East Africa’s list of powerful brands 2018

150
Simon Goodard, Superbrands South Africa, Vimal Shah, Bidco Africa and Jawad Jaffer, Superbrands unveil Superbrands Book Volume V-1

BY VICTOR ADAR

The fifth bi-annual tribute awards ceremony by Superbrands East Africa that was held in November at a Nairobi hotel has seen 50 of the region’s top brands make it to the 2017/2018 listing of top brands not only from Kenya but also Uganda and Tanzania.

It just happens that well known brands like Britam, Chandaria Industries, Dairyland, Darling, Equity Bank, Fresha, The Kenya Red Cross Society, RMA, Safaricom, Supa Loaf, Sportpesa, and Royal Mabati, just to mention a few, were recognised and awarded in a listing that covers 12 industries across the three East African countries.

Superbrand status, which strengthens a brand’s position while adding prestige, and setting the brand apart from its competitors, recognises various industries ranging from manufacturing to financial services and banking, NGO and real-estate, healthcare, transport, retail, and betting to name a few.

Jawad Jaffar, who is Superbrands East Africa’s project manager, pointed out some of the milestones and opportunities that the Superbrand has generated saying that it has grown to be “the power and reach of East Africa’s most relevant brands.”

Commenting on the awards, Mr Jaffar said; “In today’s world, we are driven by instant communication, accessibility and abundant choice. The impact that this has on brands is phenomenal. For those that embrace this rapidly evolving landscape, new markets and exponential growth prospects are a plenty.” 

Superbrands also unveiled their Volume V edition of the Superbrands book – The book features all awardees ranging from fast moving consumer goods brands to corporate giants. Several key international brands are also featured alongside the region’s strongest homegrown ones.

As more companies seek to be recognised, Jaffar is upbeat that they are making a big impact, and likening it to a new, smart way of embracing “this rapidly evolving landscape”. Driving the strong brand conversation, he points out that many companies are already doing all they can do to help build their brands. He encourages the region’s top players to focus mainly on reliability, quality and distinctiveness of their brands if they are to be valued by consumers. But will the brand factor work in a market that’s full of competition?

With the Banking (Amendment) Act, 2015, the Monetary Committee Policy, while in a meeting in May 2018, said that maintaining the Central Bank Rate, which stands at 9.5% at the moment, the interest rate environment is expected to “remain relatively stable”. The positive impact can be seen if the number of the latest 50 East African countries awarded is anything to go by. If business environment was that tough, it could have been quite difficult for such a big number of companies to come forward. It also shows that the thought of being among the top is always there regardless of tough economy.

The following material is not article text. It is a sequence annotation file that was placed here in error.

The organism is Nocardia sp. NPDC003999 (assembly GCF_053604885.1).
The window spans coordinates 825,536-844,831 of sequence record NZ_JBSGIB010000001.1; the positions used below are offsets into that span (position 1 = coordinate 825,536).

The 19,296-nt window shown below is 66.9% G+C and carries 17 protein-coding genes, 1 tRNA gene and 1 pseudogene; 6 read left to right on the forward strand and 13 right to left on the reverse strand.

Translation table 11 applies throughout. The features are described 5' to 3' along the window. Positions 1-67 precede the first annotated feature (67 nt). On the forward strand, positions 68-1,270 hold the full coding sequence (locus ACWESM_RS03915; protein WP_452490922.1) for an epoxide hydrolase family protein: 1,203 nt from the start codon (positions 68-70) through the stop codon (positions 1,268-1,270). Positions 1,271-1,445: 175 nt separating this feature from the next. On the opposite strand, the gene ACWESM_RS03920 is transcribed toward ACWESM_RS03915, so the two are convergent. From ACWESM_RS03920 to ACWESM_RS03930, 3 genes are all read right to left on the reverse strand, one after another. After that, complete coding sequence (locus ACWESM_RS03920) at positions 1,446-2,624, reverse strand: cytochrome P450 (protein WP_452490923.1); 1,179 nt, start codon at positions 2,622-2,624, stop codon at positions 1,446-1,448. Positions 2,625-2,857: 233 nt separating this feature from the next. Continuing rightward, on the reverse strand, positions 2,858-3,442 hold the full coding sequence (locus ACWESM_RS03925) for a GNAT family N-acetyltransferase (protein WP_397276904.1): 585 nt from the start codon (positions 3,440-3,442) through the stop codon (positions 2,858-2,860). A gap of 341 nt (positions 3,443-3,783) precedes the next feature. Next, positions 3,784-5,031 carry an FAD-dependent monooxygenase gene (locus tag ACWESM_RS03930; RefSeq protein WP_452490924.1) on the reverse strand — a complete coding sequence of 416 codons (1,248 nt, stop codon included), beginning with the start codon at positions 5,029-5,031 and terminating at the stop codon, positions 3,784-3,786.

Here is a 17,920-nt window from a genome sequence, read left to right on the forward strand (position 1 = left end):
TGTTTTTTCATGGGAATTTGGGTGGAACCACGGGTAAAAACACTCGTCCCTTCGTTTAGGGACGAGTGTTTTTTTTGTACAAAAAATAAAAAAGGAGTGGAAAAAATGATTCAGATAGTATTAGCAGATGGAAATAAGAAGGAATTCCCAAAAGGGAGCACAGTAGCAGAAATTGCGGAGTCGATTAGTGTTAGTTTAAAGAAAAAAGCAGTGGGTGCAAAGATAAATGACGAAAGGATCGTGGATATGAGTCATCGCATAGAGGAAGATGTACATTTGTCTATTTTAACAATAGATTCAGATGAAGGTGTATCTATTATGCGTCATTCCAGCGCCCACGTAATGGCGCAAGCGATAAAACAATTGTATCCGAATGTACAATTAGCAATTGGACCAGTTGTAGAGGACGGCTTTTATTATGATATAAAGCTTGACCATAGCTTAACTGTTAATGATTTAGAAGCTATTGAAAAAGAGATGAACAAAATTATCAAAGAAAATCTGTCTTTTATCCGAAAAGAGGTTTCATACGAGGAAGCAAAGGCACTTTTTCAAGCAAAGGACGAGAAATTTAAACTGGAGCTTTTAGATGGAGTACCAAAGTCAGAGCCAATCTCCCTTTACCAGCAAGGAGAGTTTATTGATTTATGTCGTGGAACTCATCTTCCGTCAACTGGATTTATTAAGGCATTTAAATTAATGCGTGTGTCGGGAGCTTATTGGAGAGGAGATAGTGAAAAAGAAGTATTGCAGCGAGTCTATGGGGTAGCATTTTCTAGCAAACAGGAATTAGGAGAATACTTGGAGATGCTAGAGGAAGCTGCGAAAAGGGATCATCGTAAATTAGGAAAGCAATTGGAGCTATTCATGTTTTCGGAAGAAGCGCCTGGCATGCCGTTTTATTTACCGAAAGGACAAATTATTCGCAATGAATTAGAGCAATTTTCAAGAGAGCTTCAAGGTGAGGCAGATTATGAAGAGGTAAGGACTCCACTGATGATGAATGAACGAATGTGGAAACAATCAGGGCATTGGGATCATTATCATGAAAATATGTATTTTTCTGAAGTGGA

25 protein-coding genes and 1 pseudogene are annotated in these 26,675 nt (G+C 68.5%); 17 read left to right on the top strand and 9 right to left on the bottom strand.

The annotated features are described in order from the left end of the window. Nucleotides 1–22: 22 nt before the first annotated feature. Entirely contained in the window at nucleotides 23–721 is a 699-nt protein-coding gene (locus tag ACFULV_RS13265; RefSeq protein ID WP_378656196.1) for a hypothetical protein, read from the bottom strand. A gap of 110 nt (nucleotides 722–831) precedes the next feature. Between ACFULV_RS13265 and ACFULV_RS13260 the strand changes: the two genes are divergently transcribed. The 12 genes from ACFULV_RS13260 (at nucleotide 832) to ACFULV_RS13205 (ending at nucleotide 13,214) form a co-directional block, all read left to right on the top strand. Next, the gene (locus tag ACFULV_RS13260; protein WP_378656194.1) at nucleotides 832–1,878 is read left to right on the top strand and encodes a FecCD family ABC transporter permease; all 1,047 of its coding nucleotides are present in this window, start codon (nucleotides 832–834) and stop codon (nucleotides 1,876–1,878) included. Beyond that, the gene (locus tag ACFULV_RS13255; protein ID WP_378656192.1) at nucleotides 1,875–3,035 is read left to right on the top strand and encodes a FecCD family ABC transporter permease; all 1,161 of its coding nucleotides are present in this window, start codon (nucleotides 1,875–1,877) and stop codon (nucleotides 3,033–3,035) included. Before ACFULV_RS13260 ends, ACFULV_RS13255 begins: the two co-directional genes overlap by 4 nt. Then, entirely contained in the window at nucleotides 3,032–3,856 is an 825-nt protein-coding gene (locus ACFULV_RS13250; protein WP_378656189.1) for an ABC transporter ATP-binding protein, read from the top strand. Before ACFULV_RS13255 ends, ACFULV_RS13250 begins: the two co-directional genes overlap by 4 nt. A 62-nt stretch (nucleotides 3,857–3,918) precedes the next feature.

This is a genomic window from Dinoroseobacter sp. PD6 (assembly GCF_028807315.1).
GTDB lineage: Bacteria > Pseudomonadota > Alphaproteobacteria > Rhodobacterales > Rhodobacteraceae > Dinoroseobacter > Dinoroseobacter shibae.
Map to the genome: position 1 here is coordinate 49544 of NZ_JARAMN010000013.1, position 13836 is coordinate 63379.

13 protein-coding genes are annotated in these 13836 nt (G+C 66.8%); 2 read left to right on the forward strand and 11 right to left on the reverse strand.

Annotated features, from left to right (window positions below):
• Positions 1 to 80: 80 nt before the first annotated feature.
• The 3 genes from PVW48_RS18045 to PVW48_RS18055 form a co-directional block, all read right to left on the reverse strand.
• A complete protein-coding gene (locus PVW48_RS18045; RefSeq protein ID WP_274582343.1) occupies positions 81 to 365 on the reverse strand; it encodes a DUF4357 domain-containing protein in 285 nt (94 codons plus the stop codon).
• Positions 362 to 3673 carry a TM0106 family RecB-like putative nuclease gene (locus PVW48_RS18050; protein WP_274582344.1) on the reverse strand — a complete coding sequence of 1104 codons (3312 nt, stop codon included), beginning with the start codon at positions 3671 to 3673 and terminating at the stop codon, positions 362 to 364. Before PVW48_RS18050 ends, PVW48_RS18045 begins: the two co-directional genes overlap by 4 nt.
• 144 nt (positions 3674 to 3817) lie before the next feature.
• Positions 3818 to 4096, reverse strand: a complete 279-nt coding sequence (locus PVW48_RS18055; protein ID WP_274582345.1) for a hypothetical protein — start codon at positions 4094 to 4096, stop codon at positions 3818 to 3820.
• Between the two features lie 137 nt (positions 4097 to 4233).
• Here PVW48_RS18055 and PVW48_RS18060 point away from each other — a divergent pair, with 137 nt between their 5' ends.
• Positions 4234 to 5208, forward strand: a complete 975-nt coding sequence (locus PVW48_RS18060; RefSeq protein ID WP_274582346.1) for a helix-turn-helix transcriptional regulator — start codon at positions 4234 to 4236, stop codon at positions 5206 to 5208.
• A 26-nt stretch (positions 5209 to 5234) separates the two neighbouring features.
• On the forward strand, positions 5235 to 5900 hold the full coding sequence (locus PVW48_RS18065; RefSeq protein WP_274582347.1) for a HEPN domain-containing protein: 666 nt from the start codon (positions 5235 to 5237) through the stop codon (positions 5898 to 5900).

World Bank’s 2019 Doing Business Report, which saw Kenya improve by 19 positions to number 61 from number 80, is giving companies and investors, sort of, a green light, and that the country is doing quite well. As things are now, business environment in Kenya is not raising too much hullabaloo – apart from murmurs from some quarter of companies grounding because of financial crisis – thanks to improvements in protection of minority investors, getting credit, increased output in the real estate sector, manufacturing, as well as booming wholesale and retail segment. A positive position like this is a relief to the business community.

Although analysis by sector as per the World Bank report showed that there was accelerated growth mainly in the manufacturing sector, there was a major concern on the declining contribution of the sector to GDP growth, which recorded a low of 9.6% from 9.9% in the second quarter of 2017 according to a market report by Cytonn Asset Managers. The report said: “This is despite the Kenyan Government singling it (referring to the manufacturing sector) out as one of the key pillars to drive the economy in the big four agenda.”

Some sectors do not perform well, so it seems. But if some thought is put in, like listing of top 50, top 100, or even top 1000 strong companies, things will change for the better as it will pump some morale. Firms will be working hard to be listed, and like they say the more the merrier.

Awards and recognitions are seemingly fit for economy. With guests of honour including the former and ninth Vice President of Kenya, Moody Awori who is also a renowned entrepreneur, and Vimal Shah – CEO, Bidco Africa, who was also a recipient of the awards, it is an indication that such awards hold key to strong brands.

“I am glad to say that the 50 brands that we pay tribute to are embracing change. You are at the very frontier of your industries, striving to push these new boundaries and innovate. You span more than twelve industries and touch over a hundred million lives. Not only do your brands impact consumers through meaningful products and services but also your commitment to sustainability is profound,” said the Superbrands East Africa’s project manager.